Mass tort victims often wait years for resolution of their personal injury claims, but many who successfully navigate this arduous process will not receive a single dollar of their settlement award. According to applicable bankruptcy and state law, settlement payments may be an asset of the estate that the trustee, exercising its significant authority, administers and distributes to creditors instead of a claimant who had filed for bankruptcy. This distribution power maximizes repayment, a critical counterbalance to the robust protections and benefits that debtors receive in bankruptcy.
Setting aside the perceived unfairness of taking desperately needed money from tort victims, there is something fundamentally unsettling about the process by which bankruptcy law ensnares payment of mass tort settlements. This Article is the first to identify the problem, which it dubs the “settlement trap.” Claimants in the settlement trap must seek relief from the mass tort claims administrator, the trustee, and potentially the bankruptcy court, facing costs and legal challenges at each turn. This Article explores the developing law surrounding treatment of mass tort settlements in consumer bankruptcy and identifies structural and doctrinal pressure points that impose significant confusion and costs on claimants. It supplements legal analysis with original interviews of stakeholders in the ongoing NFL concussion and pelvic mesh cases, case studies that highlight the peculiar mix of incentives that impact whether claimants receive their settlements and illustrate the potential for abuse. Finally, the Article offers a blueprint for reform.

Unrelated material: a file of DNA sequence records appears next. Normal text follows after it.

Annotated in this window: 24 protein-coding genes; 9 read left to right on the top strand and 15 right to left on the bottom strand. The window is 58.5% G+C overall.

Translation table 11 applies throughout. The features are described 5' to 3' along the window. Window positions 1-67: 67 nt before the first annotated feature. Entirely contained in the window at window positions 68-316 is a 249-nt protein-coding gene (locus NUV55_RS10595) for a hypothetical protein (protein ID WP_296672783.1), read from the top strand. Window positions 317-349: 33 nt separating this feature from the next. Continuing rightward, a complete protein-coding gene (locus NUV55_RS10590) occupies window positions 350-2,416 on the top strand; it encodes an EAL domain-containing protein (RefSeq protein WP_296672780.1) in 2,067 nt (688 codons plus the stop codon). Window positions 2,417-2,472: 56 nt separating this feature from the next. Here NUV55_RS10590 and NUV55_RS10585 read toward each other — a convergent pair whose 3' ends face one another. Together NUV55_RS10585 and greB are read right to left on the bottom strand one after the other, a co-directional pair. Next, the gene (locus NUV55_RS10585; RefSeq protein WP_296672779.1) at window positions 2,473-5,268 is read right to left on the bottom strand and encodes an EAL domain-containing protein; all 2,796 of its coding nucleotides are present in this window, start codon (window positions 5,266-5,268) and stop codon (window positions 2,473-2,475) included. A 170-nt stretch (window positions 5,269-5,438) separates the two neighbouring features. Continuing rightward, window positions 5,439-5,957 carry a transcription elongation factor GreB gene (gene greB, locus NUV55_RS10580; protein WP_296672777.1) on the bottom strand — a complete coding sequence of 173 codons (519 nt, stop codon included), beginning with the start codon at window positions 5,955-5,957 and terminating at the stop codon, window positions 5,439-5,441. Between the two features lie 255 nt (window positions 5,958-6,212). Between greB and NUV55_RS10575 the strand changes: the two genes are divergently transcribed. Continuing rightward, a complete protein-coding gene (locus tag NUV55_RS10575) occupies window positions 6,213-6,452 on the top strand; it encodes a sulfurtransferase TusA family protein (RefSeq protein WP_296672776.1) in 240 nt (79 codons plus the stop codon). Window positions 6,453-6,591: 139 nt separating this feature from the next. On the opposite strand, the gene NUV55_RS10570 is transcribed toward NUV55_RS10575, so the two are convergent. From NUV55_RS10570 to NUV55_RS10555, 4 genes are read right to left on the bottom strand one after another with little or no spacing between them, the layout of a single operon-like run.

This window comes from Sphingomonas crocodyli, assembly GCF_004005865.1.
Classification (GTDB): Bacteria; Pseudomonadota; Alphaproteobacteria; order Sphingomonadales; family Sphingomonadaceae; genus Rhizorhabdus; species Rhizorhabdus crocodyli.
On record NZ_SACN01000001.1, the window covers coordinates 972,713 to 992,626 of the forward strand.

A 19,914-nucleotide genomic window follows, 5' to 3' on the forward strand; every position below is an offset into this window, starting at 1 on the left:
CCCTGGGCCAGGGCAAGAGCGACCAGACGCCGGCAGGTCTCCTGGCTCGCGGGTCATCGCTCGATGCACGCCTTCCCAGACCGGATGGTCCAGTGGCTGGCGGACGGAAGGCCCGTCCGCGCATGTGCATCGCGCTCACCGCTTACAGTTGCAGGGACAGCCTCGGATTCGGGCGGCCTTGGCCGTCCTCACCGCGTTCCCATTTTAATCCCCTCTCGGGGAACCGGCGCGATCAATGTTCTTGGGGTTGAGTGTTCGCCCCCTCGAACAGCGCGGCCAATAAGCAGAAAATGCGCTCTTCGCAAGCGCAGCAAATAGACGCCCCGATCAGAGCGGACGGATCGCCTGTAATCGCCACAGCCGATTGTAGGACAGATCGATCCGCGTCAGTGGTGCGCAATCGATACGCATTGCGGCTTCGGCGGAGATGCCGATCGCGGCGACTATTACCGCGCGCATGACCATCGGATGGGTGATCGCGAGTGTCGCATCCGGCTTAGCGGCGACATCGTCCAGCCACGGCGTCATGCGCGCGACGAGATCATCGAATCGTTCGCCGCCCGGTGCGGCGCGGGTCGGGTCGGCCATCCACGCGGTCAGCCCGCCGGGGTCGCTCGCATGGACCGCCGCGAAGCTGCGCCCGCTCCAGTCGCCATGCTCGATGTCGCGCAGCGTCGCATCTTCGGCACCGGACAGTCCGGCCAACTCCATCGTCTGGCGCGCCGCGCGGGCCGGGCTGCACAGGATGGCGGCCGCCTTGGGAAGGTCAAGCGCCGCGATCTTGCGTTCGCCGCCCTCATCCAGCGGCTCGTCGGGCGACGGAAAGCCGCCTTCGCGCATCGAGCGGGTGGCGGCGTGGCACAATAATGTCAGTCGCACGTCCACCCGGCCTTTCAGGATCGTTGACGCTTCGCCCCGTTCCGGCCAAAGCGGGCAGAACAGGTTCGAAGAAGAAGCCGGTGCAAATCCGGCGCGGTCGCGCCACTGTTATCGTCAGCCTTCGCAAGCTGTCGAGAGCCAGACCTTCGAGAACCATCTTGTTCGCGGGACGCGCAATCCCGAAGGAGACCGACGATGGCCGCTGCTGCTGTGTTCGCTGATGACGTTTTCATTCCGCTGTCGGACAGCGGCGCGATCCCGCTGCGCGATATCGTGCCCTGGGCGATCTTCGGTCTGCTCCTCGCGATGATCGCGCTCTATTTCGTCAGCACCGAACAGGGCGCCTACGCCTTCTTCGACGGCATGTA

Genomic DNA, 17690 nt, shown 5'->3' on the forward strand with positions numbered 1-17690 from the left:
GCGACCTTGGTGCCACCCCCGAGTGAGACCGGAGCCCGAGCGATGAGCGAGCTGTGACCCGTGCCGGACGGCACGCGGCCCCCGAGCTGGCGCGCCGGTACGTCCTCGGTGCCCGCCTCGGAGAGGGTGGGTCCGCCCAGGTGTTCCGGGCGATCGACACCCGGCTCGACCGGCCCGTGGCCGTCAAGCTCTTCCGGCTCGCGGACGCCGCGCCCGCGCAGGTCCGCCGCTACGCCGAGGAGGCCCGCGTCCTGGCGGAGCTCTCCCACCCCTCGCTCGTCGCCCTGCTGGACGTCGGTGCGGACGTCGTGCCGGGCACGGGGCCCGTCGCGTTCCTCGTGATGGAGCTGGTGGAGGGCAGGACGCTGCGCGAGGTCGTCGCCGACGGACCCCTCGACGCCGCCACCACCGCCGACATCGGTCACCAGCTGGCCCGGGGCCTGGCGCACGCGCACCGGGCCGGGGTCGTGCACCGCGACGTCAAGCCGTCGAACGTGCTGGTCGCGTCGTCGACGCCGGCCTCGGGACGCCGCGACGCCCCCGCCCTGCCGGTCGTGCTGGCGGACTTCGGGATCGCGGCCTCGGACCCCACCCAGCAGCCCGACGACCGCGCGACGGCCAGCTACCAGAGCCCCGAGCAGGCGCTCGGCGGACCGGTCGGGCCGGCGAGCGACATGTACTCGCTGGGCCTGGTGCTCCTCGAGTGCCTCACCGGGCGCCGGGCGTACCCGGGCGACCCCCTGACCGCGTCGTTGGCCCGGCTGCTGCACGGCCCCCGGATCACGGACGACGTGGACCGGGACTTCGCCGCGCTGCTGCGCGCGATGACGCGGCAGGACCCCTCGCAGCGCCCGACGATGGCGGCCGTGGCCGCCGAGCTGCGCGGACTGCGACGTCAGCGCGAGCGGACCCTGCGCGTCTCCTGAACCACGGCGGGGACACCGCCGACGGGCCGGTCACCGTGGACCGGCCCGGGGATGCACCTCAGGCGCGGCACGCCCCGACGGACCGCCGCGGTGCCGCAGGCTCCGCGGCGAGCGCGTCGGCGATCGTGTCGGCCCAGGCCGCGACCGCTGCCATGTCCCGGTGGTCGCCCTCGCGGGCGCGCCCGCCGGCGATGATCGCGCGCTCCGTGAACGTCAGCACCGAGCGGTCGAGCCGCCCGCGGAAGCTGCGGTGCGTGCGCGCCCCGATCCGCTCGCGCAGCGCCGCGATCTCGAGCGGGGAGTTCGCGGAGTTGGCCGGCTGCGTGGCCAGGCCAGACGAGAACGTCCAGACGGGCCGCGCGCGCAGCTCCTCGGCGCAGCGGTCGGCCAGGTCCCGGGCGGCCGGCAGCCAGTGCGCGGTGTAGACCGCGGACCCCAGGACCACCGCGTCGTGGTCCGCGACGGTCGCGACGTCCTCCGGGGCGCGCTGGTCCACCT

The author is very astute in recognizing that this problem is compounded by "various causes and contributing factors", including:
-The “gang of lawyers” in mass tort cases who have too much control in the process and not enough bankruptcy knowledge,
-The claims administrators that increase costs “out of the claimant’s pockets,”
-The “money-grabber” trustees who “shake down” claimants for their settlement awards
Solutions suggested include judicial "recalibrations" of how personal injury and mass tort awards are understood not to be piles of cash, but long-term disability compensation, which is generally provided with more generous exemptions. Additionally, legislation on the state or federal levels could both clarify when these settlement are assets of the estate and provide greater exemptions.
Relatedly, the Executive Office of the U.S. Trustee (or in North Carolina and Alabama, the Bankruptcy Administrators) could issue guidance and directives to Trustees to clarify and limit when these are taken, including that the trustee’s ability to settle litigation should not be the detriment of the debtor’s interest in exemptions or surplus. That the U.S. Trustee program itself, when it came to the multiple mass tort mortgage settlements a decade ago, failed to take the impact and benefits to the debtors harmed (and often driven into bankruptcy) by bankrupt mortgage servicers does not lend much hope for this improvement.
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